A woman was plunged into a two year battle with bulimia after her then-boyfriend told her “fat girls don’t do anything for me.” Emma Owen, from Cheadle Hulme, spent two years making herself throw up, missing meals and obsessively working out in the gym after developing the eating disorder.
The mum-of-three, who moved to Manchester from Essex 25 years ago, had always been sporty and healthy throughout school. But as she grew into adulthood, drinking and partying with friends and getting an office job soon saw her body begin to change.
She had lost her confidence and further saw her self-esteem ‘crash’ after her then partner told her “fat girls don’t do anything for me”. It was a huge blow that had left her feeling ‘worthless’, leading her to make herself sick up to five times a day and plunge into ‘dark place’.
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After battling her eating disorder and moving to Manchester with her husband, the 49-year-old is now traveling around schools in North West telling her story and helping others to love themselves through educational lessons. She is also working with Festival Manchester in her bid to help bring region-wide transformation in the North West
speaking to the manchester evening news, Emma said: “I spent my teenage years looking for a sense of self-worth in relationships. After leaving school, I changed my boundaries after finding myself in a new and happier relationship. Wanting to avoid further rejection, I consented to taking that relationship further physically, and experienced rejection two months later.
“I asked that fatal question: ‘Why? Why don’t you want to go out with me?’. His response, ‘Fat women don’t do anything for me.’ With that one sentence, my self-esteem crashed.
“Before this, I had put on two stone and had started getting bigger. Everyone gets self-conscious about their body, and he didn’t like that I had started putting more weight on. He said those dreadful words as he finished with me and it just put me over the edge.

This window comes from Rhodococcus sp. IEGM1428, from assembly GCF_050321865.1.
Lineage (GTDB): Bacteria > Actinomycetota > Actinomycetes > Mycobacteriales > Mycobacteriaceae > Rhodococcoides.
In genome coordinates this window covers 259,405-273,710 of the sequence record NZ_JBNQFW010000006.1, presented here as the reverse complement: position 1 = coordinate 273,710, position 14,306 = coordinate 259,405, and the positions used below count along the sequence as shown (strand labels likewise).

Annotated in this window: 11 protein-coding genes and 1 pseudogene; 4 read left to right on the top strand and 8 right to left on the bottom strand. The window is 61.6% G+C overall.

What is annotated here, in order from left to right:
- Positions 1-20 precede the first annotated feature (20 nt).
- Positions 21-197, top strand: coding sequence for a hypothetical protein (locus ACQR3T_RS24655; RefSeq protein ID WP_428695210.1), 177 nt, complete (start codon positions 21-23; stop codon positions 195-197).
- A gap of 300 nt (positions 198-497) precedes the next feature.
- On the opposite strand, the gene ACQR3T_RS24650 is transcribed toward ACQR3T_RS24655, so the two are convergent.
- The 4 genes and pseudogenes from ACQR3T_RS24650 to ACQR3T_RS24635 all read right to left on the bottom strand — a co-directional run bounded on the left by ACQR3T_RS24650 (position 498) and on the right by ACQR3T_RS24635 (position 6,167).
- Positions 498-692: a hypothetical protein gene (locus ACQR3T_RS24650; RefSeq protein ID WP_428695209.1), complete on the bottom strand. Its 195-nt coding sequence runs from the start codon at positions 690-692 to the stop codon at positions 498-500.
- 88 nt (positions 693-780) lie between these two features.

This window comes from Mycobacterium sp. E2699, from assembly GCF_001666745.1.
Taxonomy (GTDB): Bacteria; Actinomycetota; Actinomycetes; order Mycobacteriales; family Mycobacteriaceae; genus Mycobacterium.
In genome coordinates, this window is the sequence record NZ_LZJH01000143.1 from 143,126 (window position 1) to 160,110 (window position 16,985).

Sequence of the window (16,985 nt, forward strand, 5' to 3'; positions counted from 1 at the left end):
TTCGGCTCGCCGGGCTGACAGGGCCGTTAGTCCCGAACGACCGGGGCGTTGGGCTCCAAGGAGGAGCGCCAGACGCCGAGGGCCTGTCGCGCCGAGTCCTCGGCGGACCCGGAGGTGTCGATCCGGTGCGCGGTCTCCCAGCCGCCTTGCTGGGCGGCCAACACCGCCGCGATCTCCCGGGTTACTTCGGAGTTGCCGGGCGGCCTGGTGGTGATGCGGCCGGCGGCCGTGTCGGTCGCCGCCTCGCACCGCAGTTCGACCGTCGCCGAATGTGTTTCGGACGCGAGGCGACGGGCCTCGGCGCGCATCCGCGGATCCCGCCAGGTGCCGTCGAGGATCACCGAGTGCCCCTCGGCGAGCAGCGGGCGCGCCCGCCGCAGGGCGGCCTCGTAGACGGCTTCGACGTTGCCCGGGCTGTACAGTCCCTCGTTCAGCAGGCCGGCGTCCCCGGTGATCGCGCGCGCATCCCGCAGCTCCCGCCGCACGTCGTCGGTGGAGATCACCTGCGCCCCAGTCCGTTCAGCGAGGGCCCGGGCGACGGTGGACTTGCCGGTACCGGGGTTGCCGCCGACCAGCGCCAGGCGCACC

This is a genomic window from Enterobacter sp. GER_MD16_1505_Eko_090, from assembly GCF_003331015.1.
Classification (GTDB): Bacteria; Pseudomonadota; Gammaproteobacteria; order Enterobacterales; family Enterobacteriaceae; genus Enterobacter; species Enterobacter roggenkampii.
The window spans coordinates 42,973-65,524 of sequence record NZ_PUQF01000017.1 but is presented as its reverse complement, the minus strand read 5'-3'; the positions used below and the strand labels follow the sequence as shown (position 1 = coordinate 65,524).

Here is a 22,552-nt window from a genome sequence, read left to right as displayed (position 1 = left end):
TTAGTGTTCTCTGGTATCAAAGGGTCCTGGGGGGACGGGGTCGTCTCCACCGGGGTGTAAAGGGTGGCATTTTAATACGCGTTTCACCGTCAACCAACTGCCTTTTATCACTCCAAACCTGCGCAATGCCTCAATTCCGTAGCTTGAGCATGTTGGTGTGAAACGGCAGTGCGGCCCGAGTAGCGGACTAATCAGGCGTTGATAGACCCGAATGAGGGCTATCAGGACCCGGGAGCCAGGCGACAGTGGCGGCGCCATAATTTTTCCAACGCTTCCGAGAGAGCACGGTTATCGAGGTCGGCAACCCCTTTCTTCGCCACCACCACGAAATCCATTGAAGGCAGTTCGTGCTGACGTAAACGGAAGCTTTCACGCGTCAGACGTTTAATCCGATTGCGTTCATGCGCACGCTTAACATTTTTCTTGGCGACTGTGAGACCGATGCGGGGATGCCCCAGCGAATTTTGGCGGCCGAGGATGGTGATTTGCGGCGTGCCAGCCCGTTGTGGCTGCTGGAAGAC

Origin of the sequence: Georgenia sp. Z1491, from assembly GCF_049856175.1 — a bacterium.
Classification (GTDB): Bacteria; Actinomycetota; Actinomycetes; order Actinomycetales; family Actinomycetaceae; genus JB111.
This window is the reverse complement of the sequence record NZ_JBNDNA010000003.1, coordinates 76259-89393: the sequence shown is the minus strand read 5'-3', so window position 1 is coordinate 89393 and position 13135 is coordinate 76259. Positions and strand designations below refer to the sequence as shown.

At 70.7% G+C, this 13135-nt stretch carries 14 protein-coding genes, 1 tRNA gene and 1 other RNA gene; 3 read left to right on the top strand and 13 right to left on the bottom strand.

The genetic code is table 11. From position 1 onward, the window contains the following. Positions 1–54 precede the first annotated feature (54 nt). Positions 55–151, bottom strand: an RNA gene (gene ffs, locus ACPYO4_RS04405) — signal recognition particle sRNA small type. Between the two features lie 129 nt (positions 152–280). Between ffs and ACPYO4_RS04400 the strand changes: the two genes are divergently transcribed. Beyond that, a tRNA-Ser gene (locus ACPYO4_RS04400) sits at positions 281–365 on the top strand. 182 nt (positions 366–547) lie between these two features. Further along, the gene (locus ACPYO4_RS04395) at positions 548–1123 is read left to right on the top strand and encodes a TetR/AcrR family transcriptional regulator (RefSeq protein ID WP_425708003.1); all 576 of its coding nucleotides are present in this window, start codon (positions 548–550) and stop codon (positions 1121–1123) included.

“The following two years involved me spending hours in the gym every day and skipping meals. But dissatisfied with the rate of weight-loss I ended up developing the eating disorder bulimia.
“Making myself sick up to five times a day gave me a sense of control and a temporary relief, but it was false. I was in a very dark place, lying to myself and everyone else.”
It was covering up what Emma described as her ‘secret illness’ that made her realize something needed to change. Throughout the late 1980’s she battled ignorant attitudes and kept her fight a secret over fear of judgement.
“I didn’t tell anyone because I felt like I had control over it,” Emma continued. “I was so embarrassed at the thought of someone finding out about it, but it was killing me inside.
“Years ago, models were rake thin, there was no plus size women being represented and it was almost glamorised. Attitudes are changing and there is more support out there, but at the same time there are much more pressures on young people these days with the likes of social media and the world telling them how to look or what to wear.”
It was changing attitudes that spurred Emma on to kickstart Respect ME a decade ago – providing lessons around sex, relationships and self-esteem to schools across the UK. Emma is currently leading classes to tens of thousands of young people in 60 North West schools.
She will also be hosting Festival Manchester’s Women’s Event at the Hilton Hotel prior to the festival, in which she is the Women and Schools Event Team Leader. “With a growing motivation to see young people and women recognize their value and embrace a healthy self-esteem, I went on to establish Respect ME with teams working globally in schools to inform, equip and empower young people to address safety and respect in relationships ,” Emma continued.
“Inspired by my own transformation and to support women, children and young adults struggling with their own mental health and other challenges, I am now working alongside Festival Manchester to help bring region-wide transformation in the North West.
“It is imperative we can reach out to children in a school setting. Young people today live in a completely different world with so many pressures telling them what is and isn’t acceptable.
“My message is to make sure people realize who they are and give them their sense of identity. So many young people get their own worth and value from peers, social media, and what the world throws at them, in which they buy into something.” that just isn’t achievable.”
George Holan is chief editor at Plainsmen Post and has articles published in many notable publications in the last decade.